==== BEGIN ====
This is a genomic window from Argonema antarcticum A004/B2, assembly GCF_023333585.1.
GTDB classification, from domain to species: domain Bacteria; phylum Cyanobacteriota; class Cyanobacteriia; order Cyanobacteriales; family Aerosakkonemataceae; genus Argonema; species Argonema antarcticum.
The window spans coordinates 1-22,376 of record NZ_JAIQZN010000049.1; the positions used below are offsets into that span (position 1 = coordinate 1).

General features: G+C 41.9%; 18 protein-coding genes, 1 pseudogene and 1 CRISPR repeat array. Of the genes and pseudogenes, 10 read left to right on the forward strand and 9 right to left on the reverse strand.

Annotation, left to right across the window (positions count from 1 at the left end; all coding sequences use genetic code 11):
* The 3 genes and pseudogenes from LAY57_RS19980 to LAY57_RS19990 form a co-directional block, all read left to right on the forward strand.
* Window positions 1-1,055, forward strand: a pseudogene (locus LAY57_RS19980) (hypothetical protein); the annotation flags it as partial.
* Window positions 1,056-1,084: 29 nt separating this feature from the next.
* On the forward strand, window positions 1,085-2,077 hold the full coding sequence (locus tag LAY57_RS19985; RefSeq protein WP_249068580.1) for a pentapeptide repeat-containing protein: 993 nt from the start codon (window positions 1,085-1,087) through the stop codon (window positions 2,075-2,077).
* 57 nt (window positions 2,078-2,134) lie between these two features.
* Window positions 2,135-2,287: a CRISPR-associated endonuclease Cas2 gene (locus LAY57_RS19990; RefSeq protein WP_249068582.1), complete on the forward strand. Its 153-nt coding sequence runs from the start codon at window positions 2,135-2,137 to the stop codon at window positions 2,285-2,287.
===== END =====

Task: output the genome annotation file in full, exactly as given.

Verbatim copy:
This is a genomic window from Argonema antarcticum A004/B2, assembly GCF_023333585.1.
GTDB classification, from domain to species: domain Bacteria; phylum Cyanobacteriota; class Cyanobacteriia; order Cyanobacteriales; family Aerosakkonemataceae; genus Argonema; species Argonema antarcticum.
The window spans coordinates 1-22,376 of record NZ_JAIQZN010000049.1; the positions used below are offsets into that span (position 1 = coordinate 1).

General features: G+C 41.9%; 18 protein-coding genes, 1 pseudogene and 1 CRISPR repeat array. Of the genes and pseudogenes, 10 read left to right on the forward strand and 9 right to left on the reverse strand.

Annotation, left to right across the window (positions count from 1 at the left end; all coding sequences use genetic code 11):
* The 3 genes and pseudogenes from LAY57_RS19980 to LAY57_RS19990 form a co-directional block, all read left to right on the forward strand.
* Window positions 1-1,055, forward strand: a pseudogene (locus LAY57_RS19980) (hypothetical protein); the annotation flags it as partial.
* Window positions 1,056-1,084: 29 nt separating this feature from the next.
* On the forward strand, window positions 1,085-2,077 hold the full coding sequence (locus tag LAY57_RS19985; RefSeq protein WP_249068580.1) for a pentapeptide repeat-containing protein: 993 nt from the start codon (window positions 1,085-1,087) through the stop codon (window positions 2,075-2,077).
* 57 nt (window positions 2,078-2,134) lie between these two features.
* Window positions 2,135-2,287: a CRISPR-associated endonuclease Cas2 gene (locus LAY57_RS19990; RefSeq protein WP_249068582.1), complete on the forward strand. Its 153-nt coding sequence runs from the start codon at window positions 2,135-2,137 to the stop codon at window positions 2,285-2,287.